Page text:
A shakey solution

Referee and play contact outlawed

This is an image of a referee and a person on Sunday, Oct. 9, 2016 shaking hands. (Photo by Ruwald de Fortier /SAIT)

This is an image of a referee and a person on Sunday, Oct. 9, 2016 shaking hands. (Photo by Ruwald de Fortier /SAIT)

A new rule introduced by Hockey Calgary has caused plenty of confusion in Calgary’s minor hockey community.

The new rule states that there will be no post-game contact, including handshaking, with the referee or linesmen, by players or team officials.

This does not mean there will be no handshaking, as players are still required to shake hands with each other after the game, and Hockey Calgary does not believe this rule will affect the sportsmanship in the sport.

The rule was created in order to try and protect referees from some verbal abuse they were receiving post-game, as well as to hopefully prevent post-game altercations between the two teams.

Kevin Kobelka, the executive director of Hockey Calgary, explains that Calgary’s minor hockey league loses 20-30 per cent of referees every season.

They hope the new rule will help lower that number in the upcoming season.

The organization did not make the decision to create this rule based on a single incident. Instead, they looked at the statistics and met with the Central Zone Referee Committee.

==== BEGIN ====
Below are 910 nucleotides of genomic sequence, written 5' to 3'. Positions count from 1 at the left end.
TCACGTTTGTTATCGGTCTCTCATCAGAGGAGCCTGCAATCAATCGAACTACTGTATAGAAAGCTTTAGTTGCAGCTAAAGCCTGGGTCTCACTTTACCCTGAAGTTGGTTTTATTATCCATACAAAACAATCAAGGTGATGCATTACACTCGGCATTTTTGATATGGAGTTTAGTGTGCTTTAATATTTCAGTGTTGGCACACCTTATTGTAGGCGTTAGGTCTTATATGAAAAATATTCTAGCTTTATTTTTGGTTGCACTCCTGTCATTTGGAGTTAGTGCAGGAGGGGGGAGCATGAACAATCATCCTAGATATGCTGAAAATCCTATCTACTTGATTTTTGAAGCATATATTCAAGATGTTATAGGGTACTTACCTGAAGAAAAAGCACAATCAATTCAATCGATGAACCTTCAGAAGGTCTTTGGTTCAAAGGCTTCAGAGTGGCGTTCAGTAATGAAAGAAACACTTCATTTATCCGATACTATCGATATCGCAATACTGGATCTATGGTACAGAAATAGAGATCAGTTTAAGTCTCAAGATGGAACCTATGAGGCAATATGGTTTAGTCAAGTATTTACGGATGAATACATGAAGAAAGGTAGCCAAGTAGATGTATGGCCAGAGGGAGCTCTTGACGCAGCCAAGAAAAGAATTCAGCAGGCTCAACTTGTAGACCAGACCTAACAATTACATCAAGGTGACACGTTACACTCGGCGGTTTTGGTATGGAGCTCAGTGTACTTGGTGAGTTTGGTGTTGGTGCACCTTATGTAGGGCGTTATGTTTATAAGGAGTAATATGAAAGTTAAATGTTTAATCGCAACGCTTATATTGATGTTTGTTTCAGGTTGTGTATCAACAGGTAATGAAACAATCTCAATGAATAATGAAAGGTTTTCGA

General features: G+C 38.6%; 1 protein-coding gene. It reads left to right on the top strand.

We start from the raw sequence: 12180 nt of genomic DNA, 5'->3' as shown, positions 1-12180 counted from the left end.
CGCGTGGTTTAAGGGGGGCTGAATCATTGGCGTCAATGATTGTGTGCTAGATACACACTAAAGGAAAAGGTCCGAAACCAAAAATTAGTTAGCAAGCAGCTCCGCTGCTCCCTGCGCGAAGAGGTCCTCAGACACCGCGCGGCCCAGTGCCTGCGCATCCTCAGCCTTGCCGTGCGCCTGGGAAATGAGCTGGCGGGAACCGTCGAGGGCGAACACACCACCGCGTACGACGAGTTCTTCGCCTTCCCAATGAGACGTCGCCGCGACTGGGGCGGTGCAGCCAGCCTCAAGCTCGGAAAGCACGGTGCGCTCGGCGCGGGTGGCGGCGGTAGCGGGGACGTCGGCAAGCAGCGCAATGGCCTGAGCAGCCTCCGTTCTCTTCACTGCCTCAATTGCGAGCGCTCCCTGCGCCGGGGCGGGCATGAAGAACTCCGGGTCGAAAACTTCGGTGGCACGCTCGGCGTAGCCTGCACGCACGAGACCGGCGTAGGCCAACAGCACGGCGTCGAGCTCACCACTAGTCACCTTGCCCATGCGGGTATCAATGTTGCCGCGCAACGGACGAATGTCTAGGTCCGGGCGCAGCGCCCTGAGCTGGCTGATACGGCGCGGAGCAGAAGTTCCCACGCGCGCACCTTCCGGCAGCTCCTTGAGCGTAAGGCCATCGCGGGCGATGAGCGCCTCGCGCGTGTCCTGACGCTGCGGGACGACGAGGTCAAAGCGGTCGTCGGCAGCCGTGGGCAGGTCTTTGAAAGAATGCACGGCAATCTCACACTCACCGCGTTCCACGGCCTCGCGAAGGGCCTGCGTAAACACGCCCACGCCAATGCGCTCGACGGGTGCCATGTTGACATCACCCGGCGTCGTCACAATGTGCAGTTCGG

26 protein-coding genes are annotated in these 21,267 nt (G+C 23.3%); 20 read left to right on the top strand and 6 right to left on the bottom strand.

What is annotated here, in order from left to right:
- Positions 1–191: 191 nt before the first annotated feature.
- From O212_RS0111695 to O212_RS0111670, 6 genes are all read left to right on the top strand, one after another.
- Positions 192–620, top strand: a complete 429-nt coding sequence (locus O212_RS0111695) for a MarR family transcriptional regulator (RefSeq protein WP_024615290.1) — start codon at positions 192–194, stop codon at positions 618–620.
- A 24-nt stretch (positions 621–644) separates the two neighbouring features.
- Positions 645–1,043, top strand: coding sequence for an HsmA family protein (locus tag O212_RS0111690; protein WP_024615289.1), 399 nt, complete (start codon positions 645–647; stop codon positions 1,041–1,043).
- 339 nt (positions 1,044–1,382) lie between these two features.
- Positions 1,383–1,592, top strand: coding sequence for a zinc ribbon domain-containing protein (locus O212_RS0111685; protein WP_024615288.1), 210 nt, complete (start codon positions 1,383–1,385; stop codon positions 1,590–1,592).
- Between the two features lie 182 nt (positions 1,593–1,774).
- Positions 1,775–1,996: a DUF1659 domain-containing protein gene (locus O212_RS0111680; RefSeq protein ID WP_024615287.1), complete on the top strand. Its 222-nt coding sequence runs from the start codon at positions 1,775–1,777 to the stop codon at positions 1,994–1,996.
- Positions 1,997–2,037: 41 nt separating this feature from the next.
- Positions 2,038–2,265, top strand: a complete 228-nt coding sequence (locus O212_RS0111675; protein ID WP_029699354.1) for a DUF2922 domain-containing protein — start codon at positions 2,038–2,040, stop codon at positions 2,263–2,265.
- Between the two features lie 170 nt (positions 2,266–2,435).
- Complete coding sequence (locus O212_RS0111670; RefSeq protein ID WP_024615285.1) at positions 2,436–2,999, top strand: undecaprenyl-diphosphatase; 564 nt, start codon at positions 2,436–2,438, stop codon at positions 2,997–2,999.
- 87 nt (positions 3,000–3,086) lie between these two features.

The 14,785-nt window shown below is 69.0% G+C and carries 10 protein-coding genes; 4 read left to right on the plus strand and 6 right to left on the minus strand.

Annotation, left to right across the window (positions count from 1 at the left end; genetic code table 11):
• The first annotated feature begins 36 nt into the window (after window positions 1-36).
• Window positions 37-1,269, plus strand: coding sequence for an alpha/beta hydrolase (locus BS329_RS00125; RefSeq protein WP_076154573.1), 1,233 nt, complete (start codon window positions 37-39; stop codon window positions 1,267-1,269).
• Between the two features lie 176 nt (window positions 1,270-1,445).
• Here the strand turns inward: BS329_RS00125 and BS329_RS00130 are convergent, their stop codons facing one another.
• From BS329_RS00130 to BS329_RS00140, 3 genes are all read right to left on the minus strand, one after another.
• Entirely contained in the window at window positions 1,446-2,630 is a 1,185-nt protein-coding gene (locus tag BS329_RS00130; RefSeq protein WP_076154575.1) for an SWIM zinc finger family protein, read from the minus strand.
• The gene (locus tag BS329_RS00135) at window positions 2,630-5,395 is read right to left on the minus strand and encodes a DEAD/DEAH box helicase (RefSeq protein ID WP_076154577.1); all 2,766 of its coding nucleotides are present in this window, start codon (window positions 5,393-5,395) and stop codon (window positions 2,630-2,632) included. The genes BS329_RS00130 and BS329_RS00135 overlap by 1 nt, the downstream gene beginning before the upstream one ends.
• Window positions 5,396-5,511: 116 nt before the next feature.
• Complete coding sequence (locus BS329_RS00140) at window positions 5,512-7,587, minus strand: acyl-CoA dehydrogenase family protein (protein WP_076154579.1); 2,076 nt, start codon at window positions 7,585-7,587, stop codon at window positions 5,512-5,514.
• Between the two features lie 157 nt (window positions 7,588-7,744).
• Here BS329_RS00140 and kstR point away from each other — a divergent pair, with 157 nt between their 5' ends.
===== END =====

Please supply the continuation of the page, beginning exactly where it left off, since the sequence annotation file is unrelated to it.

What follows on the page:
Many people are surprised by the course of action Hockey Calgary chose to take.

Ian White, a parent with two children in the sport, has expressed his disappointment with the introduction of the new rule.

“I felt that the entire organization was paying a price for the actions of a few,” White said, describing his initial reaction to the new rule.

White believes that when it comes to respect in sports, parents should be held responsible, especially in minor hockey.

He explains that he has seen more disrespect come from the parents in the stands than he has from the kids on the ice.

One minor hockey referee, Mitchell Lund, was also surprised when he learned of the rule.

“I’ve had some comments from players,” Lund said. “It’s all a part of the game.”

Lund admits that while the post game handshake isn’t necessarily needed, it was nice to show that the referees are still appreciated despite the calls they may have made during the game.

Zachary Cormier, who has been a referee for eight years, was also unsure as to why the rule was created.

“I disagreed with the rule pretty much immediately,” Cormier said.

“I didn’t understand it and still don’t.”

However, Cormier has known people who quit being a referee because of the verbal abuse they received.

Most of these kids who have quit refereeing have been either first or second year referees.

“I was one of the lucky ones,” Cormier said as to why he never thought about quitting.

“I also have tougher skin.”

The organization is worried that other forms of punishment, such as longer and harsher suspensions, would cause some people to leave the sport.

“We are volunteer-based,” Kobelka explained.

This means that if a person in a volunteer position, such as a coach, were to be suspended for a longer period of time, they may decide that running a team is not worth it.

While it isn’t an option to have every game monitored, people who break the new rule and cause problems post-game may face serious suspensions.

Hockey Calgary plans to revisit the rule at the end of the season.

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